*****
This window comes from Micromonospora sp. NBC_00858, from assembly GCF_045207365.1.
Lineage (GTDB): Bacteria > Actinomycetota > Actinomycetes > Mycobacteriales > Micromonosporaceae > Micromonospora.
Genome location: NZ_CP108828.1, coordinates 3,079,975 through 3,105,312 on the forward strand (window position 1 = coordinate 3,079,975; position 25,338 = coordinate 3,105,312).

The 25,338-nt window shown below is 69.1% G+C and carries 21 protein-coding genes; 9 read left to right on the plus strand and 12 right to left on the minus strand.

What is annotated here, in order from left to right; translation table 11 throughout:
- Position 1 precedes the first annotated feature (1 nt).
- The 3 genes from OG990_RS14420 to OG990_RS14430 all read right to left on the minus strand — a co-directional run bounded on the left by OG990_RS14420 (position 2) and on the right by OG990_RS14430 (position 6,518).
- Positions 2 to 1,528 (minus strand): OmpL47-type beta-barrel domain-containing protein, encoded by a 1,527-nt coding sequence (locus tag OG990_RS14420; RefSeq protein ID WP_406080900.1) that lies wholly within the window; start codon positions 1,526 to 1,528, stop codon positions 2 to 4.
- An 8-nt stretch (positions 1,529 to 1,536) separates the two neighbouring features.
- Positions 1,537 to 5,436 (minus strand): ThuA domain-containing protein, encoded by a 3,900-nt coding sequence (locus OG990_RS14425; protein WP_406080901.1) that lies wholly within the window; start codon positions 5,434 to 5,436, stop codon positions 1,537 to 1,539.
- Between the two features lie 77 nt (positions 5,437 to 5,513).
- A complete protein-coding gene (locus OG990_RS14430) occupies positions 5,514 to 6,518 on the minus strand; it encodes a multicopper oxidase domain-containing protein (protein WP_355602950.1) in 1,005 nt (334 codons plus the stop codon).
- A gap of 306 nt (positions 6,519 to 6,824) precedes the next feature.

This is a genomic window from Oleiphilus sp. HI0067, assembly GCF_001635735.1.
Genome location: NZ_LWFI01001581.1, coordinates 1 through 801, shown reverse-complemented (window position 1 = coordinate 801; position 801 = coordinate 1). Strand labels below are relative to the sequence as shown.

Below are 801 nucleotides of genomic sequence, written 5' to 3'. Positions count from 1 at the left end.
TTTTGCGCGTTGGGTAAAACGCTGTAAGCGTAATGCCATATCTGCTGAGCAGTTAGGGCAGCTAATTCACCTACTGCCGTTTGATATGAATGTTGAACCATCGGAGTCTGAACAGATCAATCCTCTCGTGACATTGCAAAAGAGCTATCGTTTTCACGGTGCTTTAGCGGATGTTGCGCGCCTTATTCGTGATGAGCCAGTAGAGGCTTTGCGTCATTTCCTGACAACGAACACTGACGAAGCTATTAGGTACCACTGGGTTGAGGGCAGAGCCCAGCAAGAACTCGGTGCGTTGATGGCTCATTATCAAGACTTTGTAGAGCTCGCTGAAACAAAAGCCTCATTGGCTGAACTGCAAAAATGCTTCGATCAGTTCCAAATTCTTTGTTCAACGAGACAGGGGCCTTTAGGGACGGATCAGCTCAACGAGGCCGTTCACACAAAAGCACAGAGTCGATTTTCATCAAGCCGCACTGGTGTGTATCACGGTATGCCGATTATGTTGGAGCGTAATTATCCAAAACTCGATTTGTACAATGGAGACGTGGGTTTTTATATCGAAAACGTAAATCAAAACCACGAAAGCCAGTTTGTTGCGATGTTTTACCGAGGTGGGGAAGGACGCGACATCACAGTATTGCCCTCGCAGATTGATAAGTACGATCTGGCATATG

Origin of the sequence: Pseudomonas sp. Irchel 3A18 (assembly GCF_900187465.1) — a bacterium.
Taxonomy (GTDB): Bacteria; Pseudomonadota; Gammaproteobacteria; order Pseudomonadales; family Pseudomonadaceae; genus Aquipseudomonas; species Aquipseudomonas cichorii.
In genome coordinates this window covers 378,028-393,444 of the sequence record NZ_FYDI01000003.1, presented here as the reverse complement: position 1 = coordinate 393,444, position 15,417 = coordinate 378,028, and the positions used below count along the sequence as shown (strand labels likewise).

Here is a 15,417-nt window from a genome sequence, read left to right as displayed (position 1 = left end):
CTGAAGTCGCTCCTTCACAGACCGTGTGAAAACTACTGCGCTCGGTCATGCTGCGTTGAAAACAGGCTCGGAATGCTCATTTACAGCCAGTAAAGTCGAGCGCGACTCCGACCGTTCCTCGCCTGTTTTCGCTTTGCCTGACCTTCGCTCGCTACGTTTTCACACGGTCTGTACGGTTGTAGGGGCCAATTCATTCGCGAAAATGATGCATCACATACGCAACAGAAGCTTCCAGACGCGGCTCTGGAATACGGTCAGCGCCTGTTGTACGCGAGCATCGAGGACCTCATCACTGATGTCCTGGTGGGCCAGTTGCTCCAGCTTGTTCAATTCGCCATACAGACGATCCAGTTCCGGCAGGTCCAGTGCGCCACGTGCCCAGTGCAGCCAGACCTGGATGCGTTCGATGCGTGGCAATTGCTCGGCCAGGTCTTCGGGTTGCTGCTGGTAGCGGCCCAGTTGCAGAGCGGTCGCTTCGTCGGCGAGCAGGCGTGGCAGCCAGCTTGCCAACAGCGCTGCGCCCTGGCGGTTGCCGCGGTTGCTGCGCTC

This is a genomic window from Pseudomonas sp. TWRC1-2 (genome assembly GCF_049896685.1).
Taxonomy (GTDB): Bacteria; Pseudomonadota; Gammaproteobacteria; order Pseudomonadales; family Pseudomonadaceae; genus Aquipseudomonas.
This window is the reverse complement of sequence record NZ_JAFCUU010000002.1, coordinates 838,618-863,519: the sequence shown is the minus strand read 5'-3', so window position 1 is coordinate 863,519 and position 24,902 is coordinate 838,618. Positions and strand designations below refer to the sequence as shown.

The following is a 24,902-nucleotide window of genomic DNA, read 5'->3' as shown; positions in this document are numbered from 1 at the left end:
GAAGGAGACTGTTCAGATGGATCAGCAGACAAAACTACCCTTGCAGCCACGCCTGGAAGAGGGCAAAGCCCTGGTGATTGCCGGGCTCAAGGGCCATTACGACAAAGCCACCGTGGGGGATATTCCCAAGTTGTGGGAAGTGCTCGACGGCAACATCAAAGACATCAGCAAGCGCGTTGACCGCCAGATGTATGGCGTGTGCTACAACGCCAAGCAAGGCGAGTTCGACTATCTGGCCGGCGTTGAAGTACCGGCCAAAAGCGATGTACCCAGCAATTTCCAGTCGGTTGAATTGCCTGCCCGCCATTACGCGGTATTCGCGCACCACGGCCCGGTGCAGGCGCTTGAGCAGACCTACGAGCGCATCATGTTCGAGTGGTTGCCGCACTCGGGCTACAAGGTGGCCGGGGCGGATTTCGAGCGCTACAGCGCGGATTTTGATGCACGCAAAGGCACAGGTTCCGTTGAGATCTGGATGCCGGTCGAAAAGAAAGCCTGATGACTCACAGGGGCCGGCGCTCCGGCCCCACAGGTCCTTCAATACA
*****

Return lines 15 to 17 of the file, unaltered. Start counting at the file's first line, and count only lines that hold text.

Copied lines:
Genome location: NZ_LWFI01001581.1, coordinates 1 through 801, shown reverse-complemented (window position 1 = coordinate 801; position 801 = coordinate 1). Strand labels below are relative to the sequence as shown.

Below are 801 nucleotides of genomic sequence, written 5' to 3'. Positions count from 1 at the left end.
TTTTGCGCGTTGGGTAAAACGCTGTAAGCGTAATGCCATATCTGCTGAGCAGTTAGGGCAGCTAATTCACCTACTGCCGTTTGATATGAATGTTGAACCATCGGAGTCTGAACAGATCAATCCTCTCGTGACATTGCAAAAGAGCTATCGTTTTCACGGTGCTTTAGCGGATGTTGCGCGCCTTATTCGTGATGAGCCAGTAGAGGCTTTGCGTCATTTCCTGACAACGAACACTGACGAAGCTATTAGGTACCACTGGGTTGAGGGCAGAGCCCAGCAAGAACTCGGTGCGTTGATGGCTCATTATCAAGACTTTGTAGAGCTCGCTGAAACAAAAGCCTCATTGGCTGAACTGCAAAAATGCTTCGATCAGTTCCAAATTCTTTGTTCAACGAGACAGGGGCCTTTAGGGACGGATCAGCTCAACGAGGCCGTTCACACAAAAGCACAGAGTCGATTTTCATCAAGCCGCACTGGTGTGTATCACGGTATGCCGATTATGTTGGAGCGTAATTATCCAAAACTCGATTTGTACAATGGAGACGTGGGTTTTTATATCGAAAACGTAAATCAAAACCACGAAAGCCAGTTTGTTGCGATGTTTTACCGAGGTGGGGAAGGACGCGACATCACAGTATTGCCCTCGCAGATTGATAAGTACGATCTGGCATATG